After having been told by a friend, ‘You MUST read this!’- and finding it in WH Smith at King’s Cross, falling into the category of ‘the only decent book on offer’- I have finally read Caitlin Moran’s ‘How to Be a Woman’. And in the process, although I didn’t magically become a woman, I definitely learned a lot.
At last I am more comfortable with the idea of being a ‘feminist’. For years I thought it was something I should be, though I wasn’t really sure how or what it really meant. As Moran rightly points out, the term is frequently misappropriated and misinterpreted. I myself was conflicted: should I burn my bras? Hate men forever? Begin plotting world domination?
It’s much simpler than that, it turns out. Moran asks, ‘Are you female?’ Yes, I am. ‘Then you are a feminist.’ Well, that was easy. The book claims that as a woman, it’s almost impossible NOT to be a feminist- to not be interested in issues affecting women, from the ‘big’ ones like domestic abuse, to, erm, smaller things, like the appropriate amount of pubic hair to have. I’m now encouraged to actually follow through on my long-postponed vows to read the great feminist texts. And some day soon I will no doubt be stood on a chair, proclaiming those all-important four words, twelve letters: I AM A FEMINIST.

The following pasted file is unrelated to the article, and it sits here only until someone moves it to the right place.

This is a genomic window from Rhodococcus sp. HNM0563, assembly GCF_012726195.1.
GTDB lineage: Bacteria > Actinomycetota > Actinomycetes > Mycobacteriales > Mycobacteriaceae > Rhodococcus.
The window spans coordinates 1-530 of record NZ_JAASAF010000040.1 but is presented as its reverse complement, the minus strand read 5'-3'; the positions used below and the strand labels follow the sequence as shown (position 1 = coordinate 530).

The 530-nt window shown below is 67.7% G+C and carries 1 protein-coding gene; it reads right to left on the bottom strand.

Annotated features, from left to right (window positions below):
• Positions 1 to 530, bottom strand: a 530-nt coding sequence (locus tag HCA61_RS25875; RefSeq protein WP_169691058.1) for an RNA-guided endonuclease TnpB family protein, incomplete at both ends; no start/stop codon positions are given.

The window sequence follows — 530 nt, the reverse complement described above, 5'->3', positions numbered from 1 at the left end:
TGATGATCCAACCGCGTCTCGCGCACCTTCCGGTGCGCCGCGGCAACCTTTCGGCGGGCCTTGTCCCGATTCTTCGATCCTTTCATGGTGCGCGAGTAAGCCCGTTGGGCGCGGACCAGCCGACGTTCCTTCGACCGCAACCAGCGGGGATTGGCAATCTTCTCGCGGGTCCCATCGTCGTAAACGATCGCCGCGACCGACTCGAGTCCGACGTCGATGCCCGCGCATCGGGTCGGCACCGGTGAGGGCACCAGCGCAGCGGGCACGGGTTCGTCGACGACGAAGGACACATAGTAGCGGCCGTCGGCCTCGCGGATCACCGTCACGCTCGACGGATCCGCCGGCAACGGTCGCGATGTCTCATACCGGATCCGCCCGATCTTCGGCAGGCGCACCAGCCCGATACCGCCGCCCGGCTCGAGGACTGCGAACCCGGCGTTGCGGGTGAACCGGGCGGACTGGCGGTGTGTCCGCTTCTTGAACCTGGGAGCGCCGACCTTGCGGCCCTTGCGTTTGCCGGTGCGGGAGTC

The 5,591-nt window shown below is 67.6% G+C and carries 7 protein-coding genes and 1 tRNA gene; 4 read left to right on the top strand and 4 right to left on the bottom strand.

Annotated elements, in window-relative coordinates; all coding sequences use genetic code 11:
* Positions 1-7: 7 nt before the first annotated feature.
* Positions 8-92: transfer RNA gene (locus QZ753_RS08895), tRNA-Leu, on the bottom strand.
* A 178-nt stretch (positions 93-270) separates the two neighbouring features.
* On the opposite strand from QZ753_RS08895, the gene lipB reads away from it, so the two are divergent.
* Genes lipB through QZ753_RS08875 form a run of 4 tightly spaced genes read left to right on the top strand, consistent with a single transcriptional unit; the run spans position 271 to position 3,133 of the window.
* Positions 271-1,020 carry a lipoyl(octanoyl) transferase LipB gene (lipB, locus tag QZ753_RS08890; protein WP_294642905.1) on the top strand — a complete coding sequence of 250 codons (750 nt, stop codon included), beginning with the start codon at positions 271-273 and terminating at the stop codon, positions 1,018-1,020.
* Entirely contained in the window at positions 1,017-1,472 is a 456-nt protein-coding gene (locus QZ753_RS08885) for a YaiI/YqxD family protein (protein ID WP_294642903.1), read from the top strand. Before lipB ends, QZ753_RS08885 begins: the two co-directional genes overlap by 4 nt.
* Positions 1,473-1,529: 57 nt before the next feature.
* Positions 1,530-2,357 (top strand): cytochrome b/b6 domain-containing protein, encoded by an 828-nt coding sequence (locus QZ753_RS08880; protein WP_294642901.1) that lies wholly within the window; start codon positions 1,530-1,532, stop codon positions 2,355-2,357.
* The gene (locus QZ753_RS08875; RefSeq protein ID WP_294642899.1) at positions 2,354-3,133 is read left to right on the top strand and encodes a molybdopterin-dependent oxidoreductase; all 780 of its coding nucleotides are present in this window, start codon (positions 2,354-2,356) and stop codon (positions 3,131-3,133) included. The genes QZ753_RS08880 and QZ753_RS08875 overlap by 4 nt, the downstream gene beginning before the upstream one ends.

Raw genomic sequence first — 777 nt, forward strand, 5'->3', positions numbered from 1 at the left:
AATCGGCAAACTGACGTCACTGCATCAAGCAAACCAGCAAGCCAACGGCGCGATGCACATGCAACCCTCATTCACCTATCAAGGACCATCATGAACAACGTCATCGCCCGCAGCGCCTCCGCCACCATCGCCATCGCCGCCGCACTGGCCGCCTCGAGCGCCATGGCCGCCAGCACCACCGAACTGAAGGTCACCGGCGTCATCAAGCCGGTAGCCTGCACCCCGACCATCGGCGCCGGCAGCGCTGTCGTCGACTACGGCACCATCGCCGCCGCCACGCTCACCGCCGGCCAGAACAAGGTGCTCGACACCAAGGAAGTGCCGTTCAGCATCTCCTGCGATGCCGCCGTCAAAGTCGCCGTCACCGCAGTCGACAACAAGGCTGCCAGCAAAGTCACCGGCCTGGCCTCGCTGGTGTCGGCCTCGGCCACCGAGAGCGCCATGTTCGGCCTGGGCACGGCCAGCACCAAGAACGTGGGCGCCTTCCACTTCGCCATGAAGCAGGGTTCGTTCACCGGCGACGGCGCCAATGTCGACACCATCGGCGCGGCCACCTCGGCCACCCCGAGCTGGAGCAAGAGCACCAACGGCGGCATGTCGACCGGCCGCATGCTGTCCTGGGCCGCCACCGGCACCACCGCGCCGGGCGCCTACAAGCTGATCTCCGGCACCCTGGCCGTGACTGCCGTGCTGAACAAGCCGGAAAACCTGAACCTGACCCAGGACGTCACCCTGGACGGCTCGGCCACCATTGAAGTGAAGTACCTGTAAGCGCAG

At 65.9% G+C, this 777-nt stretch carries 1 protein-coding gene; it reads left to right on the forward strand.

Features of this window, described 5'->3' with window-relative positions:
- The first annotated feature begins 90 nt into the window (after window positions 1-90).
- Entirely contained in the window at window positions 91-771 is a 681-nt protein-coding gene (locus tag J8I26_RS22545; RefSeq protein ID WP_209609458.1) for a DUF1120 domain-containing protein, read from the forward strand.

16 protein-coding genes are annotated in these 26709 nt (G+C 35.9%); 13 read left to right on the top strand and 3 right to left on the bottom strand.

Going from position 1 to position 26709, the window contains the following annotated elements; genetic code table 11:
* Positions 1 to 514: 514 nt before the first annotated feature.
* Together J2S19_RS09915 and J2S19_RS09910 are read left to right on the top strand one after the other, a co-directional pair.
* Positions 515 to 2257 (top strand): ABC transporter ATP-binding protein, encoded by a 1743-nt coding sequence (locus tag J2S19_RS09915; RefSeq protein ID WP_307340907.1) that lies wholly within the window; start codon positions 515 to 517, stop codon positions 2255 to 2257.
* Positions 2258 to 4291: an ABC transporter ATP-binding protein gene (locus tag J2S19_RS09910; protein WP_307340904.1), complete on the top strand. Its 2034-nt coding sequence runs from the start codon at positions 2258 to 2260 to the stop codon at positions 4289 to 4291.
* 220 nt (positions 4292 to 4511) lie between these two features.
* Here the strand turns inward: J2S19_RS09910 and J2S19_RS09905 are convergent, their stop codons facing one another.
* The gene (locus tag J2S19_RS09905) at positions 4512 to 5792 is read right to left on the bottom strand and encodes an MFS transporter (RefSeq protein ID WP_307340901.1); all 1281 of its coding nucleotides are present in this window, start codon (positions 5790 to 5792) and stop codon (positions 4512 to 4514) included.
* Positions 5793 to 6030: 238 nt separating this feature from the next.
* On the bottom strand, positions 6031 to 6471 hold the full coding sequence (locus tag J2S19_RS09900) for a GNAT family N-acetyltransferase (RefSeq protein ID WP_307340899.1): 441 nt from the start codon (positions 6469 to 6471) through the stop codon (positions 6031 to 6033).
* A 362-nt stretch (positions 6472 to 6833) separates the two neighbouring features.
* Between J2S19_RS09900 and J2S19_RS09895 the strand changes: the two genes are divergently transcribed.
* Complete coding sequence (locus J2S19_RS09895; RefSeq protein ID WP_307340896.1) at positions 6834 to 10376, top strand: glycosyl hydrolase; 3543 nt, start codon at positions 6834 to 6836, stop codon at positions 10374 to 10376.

Above all, though, what I got from the text – besides constant hilarious anecdotes – is that it’s OK to do what YOU want. That, as a woman, you have choices. That despite the attempts of society to stereotype and pigeonhole and condition, there is no one universal definition of what ‘woman’ actually is (aside from the obvious biological definition). If you don’t want to do something, then don’t bloody well do it. It seems like a straightforward ‘moral’, if you like, but to be told it in such frank terms BY ANOTHER WOMAN felt very empowering, and seemed to actually mean something.
It seems that being armed with a winning attitude and a refusal to see yourself as inferior to men forms the very core of being a woman. The rest are just accessories, things to figure out on the journey. Just remember to pack your sense of humour. If anything, becoming – and indeed being – a woman is a very entertaining ride.